Wednesday, December 28, 2016
My mother always had Christmas cacti and they always bloomed right on time like clockwork! When I was younger I was not interested in plants and I never learned her secrets. This year the Christmas cactus in my care has beautiful red flowers. I am thrilled of course, but I have no idea exactly how this happened. I had the plant in a west facing window. My watering schedule was haphazard at best. It was not looking particularly happy. I moved it to a south facing window where it was pretty much in full sun and left it there paying very little attention to it. To my surprise red flowers appeared. At this point I don't know if the plant is very happy or if is blooming because it has been neglected and it thinks it is going to die. It is wonderful to have flowers now with the cold and snow outside. This plant has my attention now. Perhaps I will do a little reading and see if the secret of caring for Christmas cacti can be found in any of my books.
Monday, December 26, 2016
When we found this land nearly one quarter of a century ago, a sizable group of horses spent their summers here confined only by a perimeter fence. Their free grazing combined with roaming wherever they pleased preserved the grassy meadows. Second growth saplings were trampled down along with briers and Japanese honeysuckles. The top of the gravel bank hill was crowned with a single impressive red maple tree. We refereed to it as the sentinel as it stood guard over a large part of our newly acquired land. Expecting it to outlast our time here, we were disappointed to see it too is showing serious signs of age.
Red maple trees have a curious growth habit. The main trunk is twisted and short giving way to several massive and tall secondary trunks. The site of this branching frequently collects moisture which starts the rot that will in time fell the tree.
This cavity may have once been filled by an upper trunk. Nearby ground shows no signs that it once held rotting wood. Becky remembers that a large section fell toward the downhill side of the tree. A return trip here will likely reveal the rotting remains of the fallen trunk on the far side of the tree. Whatever the cause of this large opening, its presence spells a dismal future for this once proud giant. Located at the top of a hill, the tree is exposed to all of the winds. Some storm will snap off one of the remaining trunks. It appears to me that the section at the right will fall next.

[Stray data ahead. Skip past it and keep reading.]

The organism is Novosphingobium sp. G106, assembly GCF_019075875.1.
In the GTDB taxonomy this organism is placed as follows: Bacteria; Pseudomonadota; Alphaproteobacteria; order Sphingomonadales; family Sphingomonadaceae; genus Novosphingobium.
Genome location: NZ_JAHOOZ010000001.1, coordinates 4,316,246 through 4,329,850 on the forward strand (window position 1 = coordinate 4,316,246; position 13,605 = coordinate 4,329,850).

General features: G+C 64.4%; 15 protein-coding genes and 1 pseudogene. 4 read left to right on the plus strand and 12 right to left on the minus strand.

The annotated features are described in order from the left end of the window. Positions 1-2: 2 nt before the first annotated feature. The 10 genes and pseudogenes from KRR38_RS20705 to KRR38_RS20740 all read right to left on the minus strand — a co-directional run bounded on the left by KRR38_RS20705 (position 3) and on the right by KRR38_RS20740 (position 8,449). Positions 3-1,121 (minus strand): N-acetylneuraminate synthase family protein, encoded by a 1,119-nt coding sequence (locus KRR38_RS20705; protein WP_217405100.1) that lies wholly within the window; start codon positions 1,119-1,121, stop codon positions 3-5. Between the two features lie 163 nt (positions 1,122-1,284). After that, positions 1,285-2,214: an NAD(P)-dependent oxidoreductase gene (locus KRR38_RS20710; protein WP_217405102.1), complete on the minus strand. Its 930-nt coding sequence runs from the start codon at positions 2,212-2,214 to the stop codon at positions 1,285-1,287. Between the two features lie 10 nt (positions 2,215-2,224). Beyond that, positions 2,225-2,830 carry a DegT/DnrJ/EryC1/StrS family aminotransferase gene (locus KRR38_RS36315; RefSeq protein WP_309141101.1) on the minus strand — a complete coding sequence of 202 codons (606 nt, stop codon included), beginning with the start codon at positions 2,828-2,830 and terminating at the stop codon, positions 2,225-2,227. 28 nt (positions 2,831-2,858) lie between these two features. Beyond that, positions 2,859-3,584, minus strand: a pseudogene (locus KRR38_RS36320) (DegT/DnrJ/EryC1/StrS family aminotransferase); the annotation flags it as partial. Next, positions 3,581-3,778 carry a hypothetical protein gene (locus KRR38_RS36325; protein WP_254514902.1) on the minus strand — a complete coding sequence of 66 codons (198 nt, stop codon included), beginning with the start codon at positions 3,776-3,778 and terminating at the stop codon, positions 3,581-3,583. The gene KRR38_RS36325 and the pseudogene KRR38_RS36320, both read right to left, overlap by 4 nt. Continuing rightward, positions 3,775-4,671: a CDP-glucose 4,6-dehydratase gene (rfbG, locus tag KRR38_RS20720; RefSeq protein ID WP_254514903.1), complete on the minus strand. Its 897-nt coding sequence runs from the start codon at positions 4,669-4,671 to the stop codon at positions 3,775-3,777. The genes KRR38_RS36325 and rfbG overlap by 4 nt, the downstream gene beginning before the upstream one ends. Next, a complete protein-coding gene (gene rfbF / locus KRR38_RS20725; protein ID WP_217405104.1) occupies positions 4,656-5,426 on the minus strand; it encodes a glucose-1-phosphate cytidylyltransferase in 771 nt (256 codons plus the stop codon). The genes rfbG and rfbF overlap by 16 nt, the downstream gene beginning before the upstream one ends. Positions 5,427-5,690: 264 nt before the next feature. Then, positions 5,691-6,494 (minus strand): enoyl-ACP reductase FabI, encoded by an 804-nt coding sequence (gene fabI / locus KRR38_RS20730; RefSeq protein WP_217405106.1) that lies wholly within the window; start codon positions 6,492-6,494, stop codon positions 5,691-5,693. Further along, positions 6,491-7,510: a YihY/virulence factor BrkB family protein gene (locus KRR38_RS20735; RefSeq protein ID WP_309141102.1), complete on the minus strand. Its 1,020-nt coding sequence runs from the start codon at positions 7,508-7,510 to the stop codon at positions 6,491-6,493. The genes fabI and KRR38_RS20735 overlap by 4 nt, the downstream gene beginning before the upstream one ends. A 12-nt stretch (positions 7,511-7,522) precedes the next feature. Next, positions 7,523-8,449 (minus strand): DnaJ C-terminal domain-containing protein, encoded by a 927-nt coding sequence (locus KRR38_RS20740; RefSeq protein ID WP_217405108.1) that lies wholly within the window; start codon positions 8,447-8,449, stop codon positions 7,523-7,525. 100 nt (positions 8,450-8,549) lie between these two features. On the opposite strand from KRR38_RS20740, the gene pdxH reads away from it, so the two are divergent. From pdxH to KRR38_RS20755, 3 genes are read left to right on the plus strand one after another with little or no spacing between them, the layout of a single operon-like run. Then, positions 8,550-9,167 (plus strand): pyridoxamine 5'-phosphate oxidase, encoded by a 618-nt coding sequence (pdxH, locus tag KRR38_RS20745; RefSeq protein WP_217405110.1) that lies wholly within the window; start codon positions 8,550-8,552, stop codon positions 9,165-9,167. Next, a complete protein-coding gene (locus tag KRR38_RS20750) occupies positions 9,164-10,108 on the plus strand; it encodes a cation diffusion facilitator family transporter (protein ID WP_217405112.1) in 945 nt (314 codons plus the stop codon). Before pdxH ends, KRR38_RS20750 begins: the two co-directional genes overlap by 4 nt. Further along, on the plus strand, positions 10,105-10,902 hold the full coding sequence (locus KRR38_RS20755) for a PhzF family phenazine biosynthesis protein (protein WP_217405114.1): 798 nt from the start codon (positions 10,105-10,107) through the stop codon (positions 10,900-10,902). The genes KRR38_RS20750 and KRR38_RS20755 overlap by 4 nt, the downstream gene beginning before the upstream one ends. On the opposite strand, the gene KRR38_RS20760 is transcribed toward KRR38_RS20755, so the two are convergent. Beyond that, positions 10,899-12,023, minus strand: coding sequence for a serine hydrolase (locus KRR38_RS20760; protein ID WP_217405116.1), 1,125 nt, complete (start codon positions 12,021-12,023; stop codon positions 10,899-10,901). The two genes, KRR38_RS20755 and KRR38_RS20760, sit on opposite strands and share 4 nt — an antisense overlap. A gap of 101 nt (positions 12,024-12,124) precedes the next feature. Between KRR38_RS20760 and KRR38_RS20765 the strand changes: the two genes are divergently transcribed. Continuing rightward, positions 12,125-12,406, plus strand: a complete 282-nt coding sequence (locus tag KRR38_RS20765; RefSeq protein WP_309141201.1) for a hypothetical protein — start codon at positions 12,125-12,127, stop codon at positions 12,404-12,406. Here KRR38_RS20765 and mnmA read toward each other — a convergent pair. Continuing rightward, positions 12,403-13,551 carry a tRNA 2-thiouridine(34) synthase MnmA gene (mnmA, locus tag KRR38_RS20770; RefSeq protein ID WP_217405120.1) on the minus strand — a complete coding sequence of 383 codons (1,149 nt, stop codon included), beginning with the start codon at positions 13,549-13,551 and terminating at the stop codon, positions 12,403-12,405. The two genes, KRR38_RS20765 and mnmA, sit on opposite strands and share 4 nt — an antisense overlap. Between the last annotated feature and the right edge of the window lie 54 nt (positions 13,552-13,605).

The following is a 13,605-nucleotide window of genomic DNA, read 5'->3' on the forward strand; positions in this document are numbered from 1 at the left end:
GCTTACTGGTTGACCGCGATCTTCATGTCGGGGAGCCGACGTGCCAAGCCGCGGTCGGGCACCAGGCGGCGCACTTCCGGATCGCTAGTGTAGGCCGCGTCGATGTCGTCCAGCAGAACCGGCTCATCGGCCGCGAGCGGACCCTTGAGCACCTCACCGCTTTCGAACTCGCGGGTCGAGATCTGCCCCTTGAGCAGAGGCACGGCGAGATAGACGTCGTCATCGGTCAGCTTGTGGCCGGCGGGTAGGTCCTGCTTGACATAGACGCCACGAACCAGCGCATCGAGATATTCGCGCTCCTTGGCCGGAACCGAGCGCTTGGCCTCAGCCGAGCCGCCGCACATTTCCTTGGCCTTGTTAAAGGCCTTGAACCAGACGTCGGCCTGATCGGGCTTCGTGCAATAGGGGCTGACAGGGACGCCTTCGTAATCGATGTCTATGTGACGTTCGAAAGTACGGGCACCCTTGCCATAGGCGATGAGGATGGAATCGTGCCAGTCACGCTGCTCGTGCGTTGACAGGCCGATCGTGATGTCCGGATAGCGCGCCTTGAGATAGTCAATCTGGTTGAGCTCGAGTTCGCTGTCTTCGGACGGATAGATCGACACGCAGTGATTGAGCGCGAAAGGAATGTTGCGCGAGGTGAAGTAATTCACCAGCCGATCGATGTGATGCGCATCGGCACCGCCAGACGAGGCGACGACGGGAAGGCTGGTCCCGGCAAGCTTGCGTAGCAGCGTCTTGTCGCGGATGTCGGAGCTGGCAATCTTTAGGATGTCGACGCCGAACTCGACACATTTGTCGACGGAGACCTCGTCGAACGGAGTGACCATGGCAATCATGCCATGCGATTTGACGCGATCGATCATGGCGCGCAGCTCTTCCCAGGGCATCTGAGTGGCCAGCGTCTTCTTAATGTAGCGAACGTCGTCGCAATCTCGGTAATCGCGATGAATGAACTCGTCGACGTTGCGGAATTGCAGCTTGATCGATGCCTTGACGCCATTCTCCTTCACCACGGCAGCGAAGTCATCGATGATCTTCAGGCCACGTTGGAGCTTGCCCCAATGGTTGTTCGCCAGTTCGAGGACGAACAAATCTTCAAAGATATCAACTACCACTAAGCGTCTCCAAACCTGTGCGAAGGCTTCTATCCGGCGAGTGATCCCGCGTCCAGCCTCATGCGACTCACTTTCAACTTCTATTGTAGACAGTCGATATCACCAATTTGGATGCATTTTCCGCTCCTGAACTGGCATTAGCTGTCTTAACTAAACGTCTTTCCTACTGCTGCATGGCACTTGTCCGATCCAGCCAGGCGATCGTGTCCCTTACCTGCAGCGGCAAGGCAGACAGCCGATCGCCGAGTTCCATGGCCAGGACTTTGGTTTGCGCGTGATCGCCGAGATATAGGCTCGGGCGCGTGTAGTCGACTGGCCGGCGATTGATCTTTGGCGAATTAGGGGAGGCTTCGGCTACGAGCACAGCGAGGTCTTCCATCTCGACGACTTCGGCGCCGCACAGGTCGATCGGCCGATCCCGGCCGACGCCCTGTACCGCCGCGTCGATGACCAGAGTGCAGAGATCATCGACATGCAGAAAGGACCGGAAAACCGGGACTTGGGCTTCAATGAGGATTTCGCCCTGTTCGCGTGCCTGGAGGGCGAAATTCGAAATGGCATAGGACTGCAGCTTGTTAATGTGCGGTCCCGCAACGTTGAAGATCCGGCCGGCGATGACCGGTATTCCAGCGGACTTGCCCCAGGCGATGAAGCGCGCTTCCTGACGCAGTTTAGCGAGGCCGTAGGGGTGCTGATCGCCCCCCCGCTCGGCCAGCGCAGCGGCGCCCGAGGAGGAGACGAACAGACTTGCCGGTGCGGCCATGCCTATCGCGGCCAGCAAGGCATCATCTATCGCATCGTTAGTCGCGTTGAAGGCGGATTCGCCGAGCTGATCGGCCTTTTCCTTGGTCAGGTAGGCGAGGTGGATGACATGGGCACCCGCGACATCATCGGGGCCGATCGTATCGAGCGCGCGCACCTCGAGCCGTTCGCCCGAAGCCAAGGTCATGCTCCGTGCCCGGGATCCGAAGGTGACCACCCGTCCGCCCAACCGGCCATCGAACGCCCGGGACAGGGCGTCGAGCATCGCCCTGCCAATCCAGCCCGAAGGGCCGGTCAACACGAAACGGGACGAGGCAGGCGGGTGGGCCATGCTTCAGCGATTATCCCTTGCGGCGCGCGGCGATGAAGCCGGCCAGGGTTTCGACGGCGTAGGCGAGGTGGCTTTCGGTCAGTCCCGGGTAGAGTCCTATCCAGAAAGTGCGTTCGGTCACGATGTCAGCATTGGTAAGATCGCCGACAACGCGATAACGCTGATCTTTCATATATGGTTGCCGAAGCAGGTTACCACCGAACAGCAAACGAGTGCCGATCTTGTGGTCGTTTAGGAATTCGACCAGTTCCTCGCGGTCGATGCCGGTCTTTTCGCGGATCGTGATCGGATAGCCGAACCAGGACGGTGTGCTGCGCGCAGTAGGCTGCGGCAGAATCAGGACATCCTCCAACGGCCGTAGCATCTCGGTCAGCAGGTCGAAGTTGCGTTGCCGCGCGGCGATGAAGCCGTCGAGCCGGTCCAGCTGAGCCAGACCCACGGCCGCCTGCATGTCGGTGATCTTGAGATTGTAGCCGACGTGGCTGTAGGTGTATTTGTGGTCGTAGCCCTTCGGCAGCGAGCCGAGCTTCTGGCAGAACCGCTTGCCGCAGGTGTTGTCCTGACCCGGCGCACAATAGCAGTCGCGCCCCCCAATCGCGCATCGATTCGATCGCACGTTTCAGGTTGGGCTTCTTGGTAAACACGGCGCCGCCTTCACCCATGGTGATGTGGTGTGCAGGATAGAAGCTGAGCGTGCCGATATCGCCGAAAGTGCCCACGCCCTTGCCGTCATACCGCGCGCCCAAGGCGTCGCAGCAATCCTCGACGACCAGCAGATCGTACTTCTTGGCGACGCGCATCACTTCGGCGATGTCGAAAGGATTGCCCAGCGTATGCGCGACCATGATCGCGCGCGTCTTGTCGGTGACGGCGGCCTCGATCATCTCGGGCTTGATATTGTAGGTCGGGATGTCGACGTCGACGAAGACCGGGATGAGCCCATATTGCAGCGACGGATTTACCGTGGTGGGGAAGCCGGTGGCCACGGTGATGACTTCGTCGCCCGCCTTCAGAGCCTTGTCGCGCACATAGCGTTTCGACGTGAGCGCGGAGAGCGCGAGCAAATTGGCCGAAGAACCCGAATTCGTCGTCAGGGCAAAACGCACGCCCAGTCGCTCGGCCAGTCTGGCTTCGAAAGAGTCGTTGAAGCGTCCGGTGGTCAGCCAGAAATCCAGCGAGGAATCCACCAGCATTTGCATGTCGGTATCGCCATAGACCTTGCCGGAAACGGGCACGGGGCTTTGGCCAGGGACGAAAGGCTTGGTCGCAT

Our time on this land has taught us many lessons. We knew that our time here was finite but we expected that the large trees would outlast us. Sadly some big red maples are falling faster than we are. That fact could be seen as our good fortune as we continue to mostly enjoy our time here.
This old print shows both the sentinel maple in all of its youthful majesty and our stone square before any planting beds were prepared. Our best guess dates this view as 1995 or 1996. One thing is certain. The sentinel maple looked impressive.
Writing this post has in some ways been a humbling experience. I now clearly recall when this tree lost its center upper trunk. The solid globe of green leaves became deeply divided by a v shaped mass of blue sky. The remaining two trunks rather quickly filled the newly opened void with green and our focus turned elsewhere. It is surprising how completely this event was forgotten.
Tuesday, December 20, 2016
This year's gardening season ended with unexpected suddenness. Knowing that many weeds will spend the winter reclaiming our garden beds spread a pervasive gloom. To disperse the dark clouds despite hand numbing cold, it was necessary for me to get outside, have a long walkabout and look for plants that continue to conduct their business despite adverse winter conditions. That is exactly how the past two hours were spent. I feel better already!
An evergreen ground cover is always a morale booster. This is our single patch of wild arbutus. Two years ago a winter starved rabbit ate all of the above ground plant growth when the snow cover retreated. We messed with nature by installing a sub-ground flat stone barrier and a wire cage. Safe from large foragers, these plants have regrown once again and will flower this spring. Small foragers have left their marks on two large leaves.
Moss growing on a fallen tree is a welcome sight. I wonder if the hole in the trunk is an entrance to some rodent's home? No tracks are visible but this log is large enough to hold a large cache of stored food making trips outside unnecessary.